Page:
A couple of nights ago the backend of my blog crashed. A message popped up informing me a fatal error had occurred and blocked me from accessing the dashboard. The dashboard is where you create, upload and manage site content and is the engine driving WordPress. The front end of the site, which web surfers view, displayed normally but I was now prevented from refreshing the site’s content. An analogy would be finding a pretty dress to wear but being unable to wash or change it.
I opened a support ticket on the hosting server, copied and pasted the fatal error warning and waited anxiously for a response. Within 5 minutes I had an answer from the support team that everything was fixed and back to normal. This was a great relief. They had fixed the problem by disabling all the plugins on the site and left it to me to reactivate them. It was getting late so I activated the plugins I needed and then I went to bed.
The next day I reactivated the remaining plugins and the backend of the site crashed again. However, I now knew which plugin was causing the problem. Armed with this knowledge I opened a new support ticket and asked them to restore my backend access. Once again I received an immediate response. This time the news was bad, very bad. The response, from someone nicknamed the Support Guru, dismissed my request for assistance by informing me the error was beyond his ability to fix and to contact a developer. The support ticket was promptly closed.
I was shocked. A problem that had been fixed the previous night was now unfixable? I re-opened the support ticket and pointed this out. Support Guru restated he couldn’t help. I searched through the support ticket of the previous night which clearly outlined the steps taken to fix the problem and copied and pasted this into my conversation with the Guru. He grudgingly replied he would look at the site again.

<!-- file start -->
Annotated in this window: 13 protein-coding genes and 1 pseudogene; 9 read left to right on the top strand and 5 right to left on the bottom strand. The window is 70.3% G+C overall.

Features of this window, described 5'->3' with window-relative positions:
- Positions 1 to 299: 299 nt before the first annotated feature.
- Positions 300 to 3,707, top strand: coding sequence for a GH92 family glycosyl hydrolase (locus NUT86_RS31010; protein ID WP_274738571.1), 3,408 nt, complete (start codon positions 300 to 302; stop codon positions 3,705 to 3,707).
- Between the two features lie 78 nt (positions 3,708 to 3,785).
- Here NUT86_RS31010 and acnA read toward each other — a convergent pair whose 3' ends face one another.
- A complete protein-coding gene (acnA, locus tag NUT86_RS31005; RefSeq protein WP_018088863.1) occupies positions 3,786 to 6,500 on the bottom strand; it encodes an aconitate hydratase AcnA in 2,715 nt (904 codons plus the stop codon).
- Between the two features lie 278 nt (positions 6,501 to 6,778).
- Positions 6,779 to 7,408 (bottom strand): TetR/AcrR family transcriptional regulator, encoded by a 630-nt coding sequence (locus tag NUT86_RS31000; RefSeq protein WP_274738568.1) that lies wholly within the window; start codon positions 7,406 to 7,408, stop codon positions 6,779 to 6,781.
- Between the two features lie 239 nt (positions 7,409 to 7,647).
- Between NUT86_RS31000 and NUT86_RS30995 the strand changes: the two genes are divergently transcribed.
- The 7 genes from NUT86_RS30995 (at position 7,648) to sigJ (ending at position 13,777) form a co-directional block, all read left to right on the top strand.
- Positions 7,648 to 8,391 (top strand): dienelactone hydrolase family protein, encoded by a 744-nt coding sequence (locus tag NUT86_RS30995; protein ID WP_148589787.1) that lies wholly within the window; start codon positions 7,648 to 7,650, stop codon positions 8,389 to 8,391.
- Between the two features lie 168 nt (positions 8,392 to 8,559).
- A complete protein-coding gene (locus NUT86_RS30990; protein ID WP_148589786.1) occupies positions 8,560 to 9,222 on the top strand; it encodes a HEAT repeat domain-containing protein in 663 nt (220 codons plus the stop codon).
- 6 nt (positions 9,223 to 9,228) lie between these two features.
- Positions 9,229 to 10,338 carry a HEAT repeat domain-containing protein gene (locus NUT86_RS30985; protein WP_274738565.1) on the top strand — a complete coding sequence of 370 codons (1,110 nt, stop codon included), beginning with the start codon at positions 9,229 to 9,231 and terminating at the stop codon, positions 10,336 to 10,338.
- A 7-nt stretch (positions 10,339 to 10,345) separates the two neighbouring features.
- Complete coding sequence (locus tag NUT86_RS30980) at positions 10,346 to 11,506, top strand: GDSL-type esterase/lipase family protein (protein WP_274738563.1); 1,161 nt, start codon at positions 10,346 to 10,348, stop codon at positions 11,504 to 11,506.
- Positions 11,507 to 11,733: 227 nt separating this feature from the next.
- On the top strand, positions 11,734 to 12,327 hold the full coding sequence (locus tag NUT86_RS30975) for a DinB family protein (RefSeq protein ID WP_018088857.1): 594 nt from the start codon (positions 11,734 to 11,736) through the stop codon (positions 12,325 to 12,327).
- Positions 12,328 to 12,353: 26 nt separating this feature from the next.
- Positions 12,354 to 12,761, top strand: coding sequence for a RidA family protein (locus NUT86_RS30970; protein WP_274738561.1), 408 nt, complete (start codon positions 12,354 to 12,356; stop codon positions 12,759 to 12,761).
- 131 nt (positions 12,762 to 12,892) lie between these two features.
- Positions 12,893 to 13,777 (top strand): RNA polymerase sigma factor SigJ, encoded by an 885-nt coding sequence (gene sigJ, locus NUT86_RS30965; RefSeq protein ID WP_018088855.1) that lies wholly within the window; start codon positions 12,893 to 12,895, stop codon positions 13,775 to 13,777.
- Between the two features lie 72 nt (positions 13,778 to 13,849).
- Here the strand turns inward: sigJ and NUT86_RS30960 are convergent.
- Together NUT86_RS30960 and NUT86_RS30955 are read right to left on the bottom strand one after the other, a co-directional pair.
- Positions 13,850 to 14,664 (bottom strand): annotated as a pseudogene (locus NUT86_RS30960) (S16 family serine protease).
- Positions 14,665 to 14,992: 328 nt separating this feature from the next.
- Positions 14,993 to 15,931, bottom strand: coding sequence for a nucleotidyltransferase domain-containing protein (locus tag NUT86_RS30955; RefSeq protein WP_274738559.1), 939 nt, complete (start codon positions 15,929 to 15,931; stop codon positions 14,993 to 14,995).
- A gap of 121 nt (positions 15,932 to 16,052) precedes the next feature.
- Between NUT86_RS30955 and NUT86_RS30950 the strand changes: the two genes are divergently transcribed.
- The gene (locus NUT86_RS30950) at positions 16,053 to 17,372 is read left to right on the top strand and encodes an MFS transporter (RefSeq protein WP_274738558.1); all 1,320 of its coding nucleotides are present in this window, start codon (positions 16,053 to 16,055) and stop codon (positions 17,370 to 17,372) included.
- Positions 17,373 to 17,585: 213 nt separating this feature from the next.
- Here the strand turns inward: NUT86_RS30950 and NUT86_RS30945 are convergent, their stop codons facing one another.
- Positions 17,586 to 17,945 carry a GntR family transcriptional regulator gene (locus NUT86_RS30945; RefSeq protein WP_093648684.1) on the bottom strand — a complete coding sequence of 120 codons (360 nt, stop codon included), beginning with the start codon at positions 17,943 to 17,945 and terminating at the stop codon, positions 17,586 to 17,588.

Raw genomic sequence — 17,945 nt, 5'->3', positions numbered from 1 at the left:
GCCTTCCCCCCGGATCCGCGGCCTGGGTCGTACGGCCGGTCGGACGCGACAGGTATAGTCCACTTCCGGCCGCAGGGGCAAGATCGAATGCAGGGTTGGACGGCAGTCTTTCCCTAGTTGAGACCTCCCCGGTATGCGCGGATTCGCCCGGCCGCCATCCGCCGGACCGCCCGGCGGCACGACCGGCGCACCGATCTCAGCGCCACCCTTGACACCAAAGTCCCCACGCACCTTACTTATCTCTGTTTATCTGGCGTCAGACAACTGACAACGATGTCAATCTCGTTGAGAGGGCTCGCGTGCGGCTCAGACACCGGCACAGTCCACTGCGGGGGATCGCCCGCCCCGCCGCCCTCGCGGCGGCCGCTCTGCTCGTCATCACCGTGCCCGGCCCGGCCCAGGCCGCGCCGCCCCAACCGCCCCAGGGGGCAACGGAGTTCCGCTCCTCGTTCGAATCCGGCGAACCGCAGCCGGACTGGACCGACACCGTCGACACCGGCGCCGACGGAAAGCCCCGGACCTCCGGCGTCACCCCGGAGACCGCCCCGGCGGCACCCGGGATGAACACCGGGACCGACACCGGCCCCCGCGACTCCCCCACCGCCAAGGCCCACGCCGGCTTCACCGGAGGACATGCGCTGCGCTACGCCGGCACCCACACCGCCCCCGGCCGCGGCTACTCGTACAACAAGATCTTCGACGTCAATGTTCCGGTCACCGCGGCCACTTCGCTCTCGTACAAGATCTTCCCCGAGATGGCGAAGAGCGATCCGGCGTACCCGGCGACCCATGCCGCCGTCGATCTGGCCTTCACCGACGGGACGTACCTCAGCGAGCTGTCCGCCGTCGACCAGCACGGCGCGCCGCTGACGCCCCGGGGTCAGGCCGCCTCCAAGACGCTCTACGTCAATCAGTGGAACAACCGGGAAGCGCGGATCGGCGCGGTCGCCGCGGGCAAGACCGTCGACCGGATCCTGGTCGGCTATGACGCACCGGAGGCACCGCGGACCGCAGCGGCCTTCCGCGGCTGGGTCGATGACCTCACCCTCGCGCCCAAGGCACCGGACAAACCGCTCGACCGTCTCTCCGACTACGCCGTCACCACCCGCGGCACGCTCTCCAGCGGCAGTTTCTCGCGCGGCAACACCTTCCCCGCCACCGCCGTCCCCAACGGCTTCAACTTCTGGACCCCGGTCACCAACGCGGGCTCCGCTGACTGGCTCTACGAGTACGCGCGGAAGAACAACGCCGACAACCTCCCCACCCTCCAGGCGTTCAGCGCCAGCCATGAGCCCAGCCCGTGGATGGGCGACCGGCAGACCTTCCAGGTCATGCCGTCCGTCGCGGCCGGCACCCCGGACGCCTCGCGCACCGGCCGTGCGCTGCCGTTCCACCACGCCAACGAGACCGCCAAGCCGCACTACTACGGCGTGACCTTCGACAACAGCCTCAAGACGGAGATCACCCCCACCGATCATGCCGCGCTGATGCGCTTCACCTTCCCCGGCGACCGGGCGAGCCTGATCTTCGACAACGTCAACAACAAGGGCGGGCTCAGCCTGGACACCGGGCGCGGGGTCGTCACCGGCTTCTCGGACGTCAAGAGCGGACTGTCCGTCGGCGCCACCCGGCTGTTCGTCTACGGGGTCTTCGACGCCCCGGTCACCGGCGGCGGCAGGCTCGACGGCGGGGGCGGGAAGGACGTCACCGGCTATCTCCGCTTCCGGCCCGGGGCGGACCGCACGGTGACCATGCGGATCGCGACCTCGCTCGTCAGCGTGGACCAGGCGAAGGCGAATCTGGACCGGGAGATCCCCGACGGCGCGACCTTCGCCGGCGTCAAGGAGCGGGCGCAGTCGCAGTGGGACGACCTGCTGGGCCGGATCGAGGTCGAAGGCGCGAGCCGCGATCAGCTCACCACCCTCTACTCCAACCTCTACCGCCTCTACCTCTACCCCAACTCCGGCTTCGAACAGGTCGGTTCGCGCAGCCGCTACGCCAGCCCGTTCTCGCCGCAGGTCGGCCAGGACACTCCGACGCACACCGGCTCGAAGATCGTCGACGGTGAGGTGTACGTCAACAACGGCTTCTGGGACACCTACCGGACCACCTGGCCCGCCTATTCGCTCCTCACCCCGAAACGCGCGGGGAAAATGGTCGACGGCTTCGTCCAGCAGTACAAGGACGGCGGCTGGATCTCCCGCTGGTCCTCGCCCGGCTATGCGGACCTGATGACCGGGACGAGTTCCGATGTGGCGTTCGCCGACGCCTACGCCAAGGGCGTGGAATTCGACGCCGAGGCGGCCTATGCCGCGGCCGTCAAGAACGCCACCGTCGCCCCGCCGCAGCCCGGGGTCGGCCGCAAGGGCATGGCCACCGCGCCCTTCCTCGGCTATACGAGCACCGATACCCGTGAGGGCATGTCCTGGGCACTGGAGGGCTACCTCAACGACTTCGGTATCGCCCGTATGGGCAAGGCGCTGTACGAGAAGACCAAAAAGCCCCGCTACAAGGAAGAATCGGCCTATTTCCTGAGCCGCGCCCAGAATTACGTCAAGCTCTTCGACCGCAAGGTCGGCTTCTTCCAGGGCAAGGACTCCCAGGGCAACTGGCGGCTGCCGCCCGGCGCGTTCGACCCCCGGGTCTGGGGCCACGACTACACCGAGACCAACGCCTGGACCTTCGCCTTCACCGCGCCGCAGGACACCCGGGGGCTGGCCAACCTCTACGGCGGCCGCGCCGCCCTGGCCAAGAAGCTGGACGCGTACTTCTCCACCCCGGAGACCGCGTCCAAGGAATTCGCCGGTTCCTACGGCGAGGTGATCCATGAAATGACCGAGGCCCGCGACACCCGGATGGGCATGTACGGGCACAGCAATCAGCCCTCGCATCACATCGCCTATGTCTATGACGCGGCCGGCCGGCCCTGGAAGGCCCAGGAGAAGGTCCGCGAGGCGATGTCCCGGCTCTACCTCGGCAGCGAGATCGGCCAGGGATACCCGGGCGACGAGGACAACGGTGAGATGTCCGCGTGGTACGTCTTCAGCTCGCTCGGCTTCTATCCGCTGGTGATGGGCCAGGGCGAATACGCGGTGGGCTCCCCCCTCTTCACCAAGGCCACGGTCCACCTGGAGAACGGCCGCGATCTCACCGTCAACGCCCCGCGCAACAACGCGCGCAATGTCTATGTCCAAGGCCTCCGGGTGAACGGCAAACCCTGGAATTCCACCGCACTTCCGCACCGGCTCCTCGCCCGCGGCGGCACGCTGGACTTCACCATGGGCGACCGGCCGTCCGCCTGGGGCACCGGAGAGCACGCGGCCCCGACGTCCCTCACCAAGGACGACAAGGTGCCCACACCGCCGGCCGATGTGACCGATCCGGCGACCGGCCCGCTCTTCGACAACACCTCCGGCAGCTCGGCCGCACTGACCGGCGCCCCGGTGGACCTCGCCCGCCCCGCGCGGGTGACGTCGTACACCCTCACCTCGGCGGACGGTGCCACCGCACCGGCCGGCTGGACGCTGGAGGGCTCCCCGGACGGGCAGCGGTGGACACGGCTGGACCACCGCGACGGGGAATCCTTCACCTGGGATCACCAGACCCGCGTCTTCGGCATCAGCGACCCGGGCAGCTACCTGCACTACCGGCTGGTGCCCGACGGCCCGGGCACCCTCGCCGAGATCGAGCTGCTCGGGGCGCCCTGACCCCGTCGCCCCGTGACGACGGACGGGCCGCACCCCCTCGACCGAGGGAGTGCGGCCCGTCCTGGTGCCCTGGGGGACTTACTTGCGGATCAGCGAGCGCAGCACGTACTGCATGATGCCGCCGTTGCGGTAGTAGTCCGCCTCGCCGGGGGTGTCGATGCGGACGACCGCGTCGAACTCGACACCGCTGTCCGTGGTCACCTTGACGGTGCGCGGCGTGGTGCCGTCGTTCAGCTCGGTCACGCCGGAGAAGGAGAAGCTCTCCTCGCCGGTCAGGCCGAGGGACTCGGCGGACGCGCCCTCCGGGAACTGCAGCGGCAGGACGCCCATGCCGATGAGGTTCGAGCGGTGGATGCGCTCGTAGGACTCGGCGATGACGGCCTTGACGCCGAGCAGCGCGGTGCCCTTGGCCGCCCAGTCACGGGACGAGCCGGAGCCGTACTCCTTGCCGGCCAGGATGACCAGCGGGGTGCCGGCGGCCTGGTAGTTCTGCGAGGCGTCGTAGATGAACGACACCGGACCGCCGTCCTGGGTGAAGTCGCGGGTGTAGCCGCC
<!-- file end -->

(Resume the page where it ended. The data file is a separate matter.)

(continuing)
Fifteen excruciating minutes passed until he requested further information to fix the problem. I replied that I’d provided all the information I had. A few more responses backwards and forwards including Support Guru accusing me that even if he helped I would probably crash the site again the next day. I said that this was unlikely as I knew I had to delete one of the plugins. In the end he did it for me.
The incident highlighted two things: Firstly, that I was lucky I’d received excellent support from a staff member the previous night. If it had been the Support Guru, he would have refused to help and incorrectly advised me to hire an expensive developer.
Secondly, it reinforced my belief that much of what happens in life depends on luck and the attitude of people in general. Support Guru was obviously not very supportive; either he couldn’t be bothered or didn’t care to fix the problem until I’d proved that his colleague had succeeded where he wasn’t even prepared to try. Perhaps male competitiveness kicked in and he didn’t want to look foolish or less competent than his colleague.
The incident also demonstrates how critical and important it is for businesses to hire professional staff who take pride in their work. Otherwise companies might be left with the Support Gurus of the world.